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Autor: anton • March 15, 2011 • 1,201 Words (5 Pages) • 362 Views
Progressivism: Moving the Whole World Forward
October 31, 2006
Developing my philosophy of education is not nearly as difficult as naming one particular philosophy that encompasses me as an educator. While tallying up the score of my quiz we had taken earlier in class, I was not surprised that I had scored high on one educational philosophy, progressivism. The rest of the philosophies; essentialism, perennialism, social reconstructionalism and existentialism scored lower, but not by much. According to the analysis of the quiz, I am a true progressivist. I am the progressive educator and I will show what progressivism is, how it is implemented in my classroom, how it suits my classroom management skills, and teaching skills.
Through my research I have found that progressivism is based upon organizing schools around concerns, curiosities, and real-world experiences of students by teachers who help in formulating meaningful questions and devising strategies to answer them through real world experience (Sadker, 335). In other words, teaching through activities and projects that make them think critically by learning through real interactions and testing which will develop their deep and complex thinking processes. One of the innovators of this way of thinking applied to teaching and education was John Dewey, a reformer with a background in philosophy and psychology. He believed the scientific method was a great way to go about thinking critically about the world around us (Sadker 335). He designed a classroom that encompassed facilities of a science laboratory, an art room, a woodworking shop, a kitchen, and many more places to learn hands on. Dewey also placed many of these students in groups to have maximum social interaction. This allowed for learning to incorporate cooperative model-making, role playing, dramatization, and field trips. These social interactions and hands on education were in place because Dewey believed that group dynamics and technique will make them better citizens by the willingness to share responsibility, ability to work in groups, and capability to figure out complex problems on their own. Working out complex problems and working in groups is a big part of biology and the classroom as well.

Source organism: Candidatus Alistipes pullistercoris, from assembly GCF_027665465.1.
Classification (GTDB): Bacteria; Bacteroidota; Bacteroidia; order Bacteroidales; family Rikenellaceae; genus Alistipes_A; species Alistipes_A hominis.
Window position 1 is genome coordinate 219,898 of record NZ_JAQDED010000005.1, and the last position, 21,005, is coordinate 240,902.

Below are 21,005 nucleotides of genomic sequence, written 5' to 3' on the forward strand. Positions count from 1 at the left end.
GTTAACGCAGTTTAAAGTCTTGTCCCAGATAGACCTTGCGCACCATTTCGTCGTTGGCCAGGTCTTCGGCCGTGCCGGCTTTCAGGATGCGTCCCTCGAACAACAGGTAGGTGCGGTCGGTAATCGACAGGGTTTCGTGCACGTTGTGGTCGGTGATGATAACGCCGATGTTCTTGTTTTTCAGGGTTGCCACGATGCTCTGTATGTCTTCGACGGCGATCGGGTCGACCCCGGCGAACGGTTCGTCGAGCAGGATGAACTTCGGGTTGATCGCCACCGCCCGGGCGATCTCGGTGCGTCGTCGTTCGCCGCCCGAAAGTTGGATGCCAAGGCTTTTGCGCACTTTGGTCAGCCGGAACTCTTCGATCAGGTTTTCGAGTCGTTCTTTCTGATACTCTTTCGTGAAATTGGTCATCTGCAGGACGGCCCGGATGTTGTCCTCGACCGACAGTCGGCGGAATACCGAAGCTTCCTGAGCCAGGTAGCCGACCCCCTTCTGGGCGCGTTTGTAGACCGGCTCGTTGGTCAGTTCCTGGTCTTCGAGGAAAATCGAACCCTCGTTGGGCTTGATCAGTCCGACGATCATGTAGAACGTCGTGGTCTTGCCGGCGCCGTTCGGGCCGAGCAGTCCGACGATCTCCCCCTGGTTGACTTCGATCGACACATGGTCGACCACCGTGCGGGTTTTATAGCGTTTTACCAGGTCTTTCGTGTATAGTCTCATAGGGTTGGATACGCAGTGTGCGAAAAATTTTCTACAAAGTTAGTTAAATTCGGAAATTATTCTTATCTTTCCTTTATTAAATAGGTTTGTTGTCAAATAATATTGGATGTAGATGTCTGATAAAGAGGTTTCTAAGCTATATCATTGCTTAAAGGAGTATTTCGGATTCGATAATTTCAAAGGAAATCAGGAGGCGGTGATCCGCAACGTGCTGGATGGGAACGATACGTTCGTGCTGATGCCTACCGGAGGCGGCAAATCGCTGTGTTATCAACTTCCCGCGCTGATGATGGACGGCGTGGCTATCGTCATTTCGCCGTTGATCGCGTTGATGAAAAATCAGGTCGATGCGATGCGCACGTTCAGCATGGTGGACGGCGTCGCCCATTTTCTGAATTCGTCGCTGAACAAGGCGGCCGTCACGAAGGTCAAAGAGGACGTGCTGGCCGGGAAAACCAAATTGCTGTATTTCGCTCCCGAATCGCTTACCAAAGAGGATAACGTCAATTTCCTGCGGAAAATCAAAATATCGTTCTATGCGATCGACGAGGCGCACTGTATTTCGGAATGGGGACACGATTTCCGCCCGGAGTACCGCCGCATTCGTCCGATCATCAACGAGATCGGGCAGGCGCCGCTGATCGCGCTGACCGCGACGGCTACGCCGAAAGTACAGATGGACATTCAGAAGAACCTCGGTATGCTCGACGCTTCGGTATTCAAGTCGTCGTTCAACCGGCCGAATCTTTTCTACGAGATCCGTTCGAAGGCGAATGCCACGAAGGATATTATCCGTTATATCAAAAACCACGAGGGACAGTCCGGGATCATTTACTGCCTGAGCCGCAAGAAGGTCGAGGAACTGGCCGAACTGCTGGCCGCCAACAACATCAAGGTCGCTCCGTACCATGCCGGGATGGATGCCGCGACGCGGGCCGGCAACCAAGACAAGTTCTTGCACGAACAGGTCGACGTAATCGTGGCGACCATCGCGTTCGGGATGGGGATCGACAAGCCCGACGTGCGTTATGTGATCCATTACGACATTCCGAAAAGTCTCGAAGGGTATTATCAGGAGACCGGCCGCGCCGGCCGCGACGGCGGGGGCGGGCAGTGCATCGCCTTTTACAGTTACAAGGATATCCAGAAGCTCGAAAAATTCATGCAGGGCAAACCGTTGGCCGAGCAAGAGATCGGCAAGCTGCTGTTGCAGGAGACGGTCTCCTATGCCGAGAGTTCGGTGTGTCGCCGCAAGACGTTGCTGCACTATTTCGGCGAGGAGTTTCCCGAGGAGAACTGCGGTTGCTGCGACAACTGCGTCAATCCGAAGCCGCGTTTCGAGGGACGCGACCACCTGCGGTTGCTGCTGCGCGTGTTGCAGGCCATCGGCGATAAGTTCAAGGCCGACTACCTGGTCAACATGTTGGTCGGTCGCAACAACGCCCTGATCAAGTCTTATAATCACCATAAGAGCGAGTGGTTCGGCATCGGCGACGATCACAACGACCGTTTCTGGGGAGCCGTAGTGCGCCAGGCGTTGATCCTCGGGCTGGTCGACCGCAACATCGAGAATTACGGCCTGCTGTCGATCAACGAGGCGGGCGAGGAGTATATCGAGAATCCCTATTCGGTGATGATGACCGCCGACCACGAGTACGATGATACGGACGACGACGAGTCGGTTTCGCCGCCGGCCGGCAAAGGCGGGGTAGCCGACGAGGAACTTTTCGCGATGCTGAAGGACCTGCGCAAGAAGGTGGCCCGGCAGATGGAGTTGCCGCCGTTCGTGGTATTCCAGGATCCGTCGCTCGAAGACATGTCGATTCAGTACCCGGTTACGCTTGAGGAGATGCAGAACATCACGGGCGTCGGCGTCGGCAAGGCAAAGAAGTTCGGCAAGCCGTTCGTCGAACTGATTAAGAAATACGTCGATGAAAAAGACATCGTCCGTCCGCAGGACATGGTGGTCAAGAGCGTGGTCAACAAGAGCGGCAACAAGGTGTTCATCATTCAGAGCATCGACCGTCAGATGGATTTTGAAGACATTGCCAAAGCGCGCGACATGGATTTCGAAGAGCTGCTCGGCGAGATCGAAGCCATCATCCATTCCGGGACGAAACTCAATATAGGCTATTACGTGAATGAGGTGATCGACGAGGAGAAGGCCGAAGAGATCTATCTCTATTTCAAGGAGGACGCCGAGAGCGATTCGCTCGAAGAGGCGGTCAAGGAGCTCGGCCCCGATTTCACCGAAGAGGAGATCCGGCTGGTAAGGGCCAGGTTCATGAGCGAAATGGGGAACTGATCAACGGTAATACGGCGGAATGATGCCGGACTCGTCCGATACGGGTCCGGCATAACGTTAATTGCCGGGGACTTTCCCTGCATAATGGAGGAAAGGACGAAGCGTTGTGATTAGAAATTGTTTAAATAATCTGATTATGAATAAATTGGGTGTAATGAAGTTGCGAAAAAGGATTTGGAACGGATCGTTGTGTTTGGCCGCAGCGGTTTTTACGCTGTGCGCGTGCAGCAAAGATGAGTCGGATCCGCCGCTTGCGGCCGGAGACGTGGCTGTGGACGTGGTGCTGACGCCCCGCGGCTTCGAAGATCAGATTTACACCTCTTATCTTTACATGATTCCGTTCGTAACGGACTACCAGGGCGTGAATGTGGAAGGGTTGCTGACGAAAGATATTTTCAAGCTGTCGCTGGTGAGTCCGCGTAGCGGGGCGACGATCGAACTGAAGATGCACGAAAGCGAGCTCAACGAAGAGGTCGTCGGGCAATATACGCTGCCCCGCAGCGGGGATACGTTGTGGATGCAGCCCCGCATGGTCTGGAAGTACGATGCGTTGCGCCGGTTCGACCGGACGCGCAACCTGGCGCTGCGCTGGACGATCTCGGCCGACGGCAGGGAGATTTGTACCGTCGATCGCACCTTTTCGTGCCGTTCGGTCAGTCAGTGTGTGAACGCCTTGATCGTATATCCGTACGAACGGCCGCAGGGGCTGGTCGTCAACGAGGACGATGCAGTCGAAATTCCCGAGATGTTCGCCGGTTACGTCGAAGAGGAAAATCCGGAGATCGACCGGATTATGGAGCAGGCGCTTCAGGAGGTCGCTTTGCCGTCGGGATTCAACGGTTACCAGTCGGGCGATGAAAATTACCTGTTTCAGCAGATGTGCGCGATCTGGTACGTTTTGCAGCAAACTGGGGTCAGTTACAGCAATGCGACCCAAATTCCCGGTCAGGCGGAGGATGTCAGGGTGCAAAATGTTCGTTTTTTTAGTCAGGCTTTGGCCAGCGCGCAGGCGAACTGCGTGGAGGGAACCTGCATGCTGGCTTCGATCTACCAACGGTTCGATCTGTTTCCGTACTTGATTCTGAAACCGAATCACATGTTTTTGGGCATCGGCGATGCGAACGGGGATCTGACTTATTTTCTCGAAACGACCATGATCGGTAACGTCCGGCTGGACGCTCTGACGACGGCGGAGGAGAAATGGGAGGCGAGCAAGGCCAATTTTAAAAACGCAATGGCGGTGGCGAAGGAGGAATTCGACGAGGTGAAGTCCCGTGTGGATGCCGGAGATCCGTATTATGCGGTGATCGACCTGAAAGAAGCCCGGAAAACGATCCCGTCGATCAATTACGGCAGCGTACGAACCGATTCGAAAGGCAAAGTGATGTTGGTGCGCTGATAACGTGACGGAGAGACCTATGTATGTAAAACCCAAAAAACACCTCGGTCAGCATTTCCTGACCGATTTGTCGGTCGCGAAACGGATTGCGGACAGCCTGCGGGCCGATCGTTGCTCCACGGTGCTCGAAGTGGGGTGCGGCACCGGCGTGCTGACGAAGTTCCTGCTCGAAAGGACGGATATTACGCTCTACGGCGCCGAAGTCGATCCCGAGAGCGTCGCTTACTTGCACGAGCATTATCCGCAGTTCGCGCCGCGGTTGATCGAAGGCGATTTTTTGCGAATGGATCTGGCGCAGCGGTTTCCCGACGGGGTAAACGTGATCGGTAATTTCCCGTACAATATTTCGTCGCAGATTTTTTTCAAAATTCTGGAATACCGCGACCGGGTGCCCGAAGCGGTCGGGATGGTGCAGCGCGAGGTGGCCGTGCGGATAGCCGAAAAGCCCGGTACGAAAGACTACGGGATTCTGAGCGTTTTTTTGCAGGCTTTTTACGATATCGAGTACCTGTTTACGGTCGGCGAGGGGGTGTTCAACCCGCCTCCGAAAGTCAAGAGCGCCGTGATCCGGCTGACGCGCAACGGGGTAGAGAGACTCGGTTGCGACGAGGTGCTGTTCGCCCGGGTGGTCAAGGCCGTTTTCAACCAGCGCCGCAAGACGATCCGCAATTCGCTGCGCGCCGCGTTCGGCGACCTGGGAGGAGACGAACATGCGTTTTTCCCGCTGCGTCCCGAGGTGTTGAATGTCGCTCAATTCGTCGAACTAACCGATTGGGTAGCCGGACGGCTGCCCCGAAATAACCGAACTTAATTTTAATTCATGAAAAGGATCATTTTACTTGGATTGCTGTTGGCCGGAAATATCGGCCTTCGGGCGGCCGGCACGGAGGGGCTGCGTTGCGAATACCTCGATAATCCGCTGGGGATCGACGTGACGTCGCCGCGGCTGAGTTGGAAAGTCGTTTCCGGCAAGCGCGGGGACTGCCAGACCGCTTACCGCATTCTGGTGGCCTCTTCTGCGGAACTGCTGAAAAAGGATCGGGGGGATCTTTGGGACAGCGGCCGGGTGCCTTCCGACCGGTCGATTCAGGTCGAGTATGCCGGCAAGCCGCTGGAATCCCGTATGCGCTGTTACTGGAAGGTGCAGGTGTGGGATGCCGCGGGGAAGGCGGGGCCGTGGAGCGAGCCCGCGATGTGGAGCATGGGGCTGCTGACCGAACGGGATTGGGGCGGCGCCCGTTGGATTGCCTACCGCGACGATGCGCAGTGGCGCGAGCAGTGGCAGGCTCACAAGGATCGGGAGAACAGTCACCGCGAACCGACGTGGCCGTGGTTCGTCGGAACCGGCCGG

In my Progressivist classroom as a biology educator will be looking deeply into biological processes, but I will allow for fun activities, technology related activities, field trip, and/or experiment for every topic I will teach. The chairs will never be in a row but more in groups. The students will work as a group or team to get items accomplished to improve social skills. The students will learn through doing. By accomplishing activities students are better able to remember how to do it again. As an educator, I am a guide for those students to integrate learning activities so that students will find meaning in those activities. After I give my instructions, which are designed for maximum creativity, I will divide the class into groups. Then I will make sure that the students are on task by making stops at all of the groups and asking questions. My goal as an educator is for the students to become intelligent problem solvers, critical thinkers, and socially aware citizens who are prepared to live in this world.
My classroom management theory implicates questioning to show group alerting. The first day rules will be made and enforced all year round, but how those rules and punishments are made is up to the class. Students will not be allowed to get rid of all the rules, but may amend them, as well as the punishments. By having the students make their own punishments they will be more likely to accept responsibility because they broke a rule that they made. When asked why you were not prepared to display your project today, the student will despond. Then the teacher asks what the penalty for handing in homework or projects late, the student will know and not be stunned because of his grade drop because the class made the rules. By questioning the students they will greatly develop a sense of voice. Questioning will be used to show how well a student or the class grasps a concept. John Dewey said "to question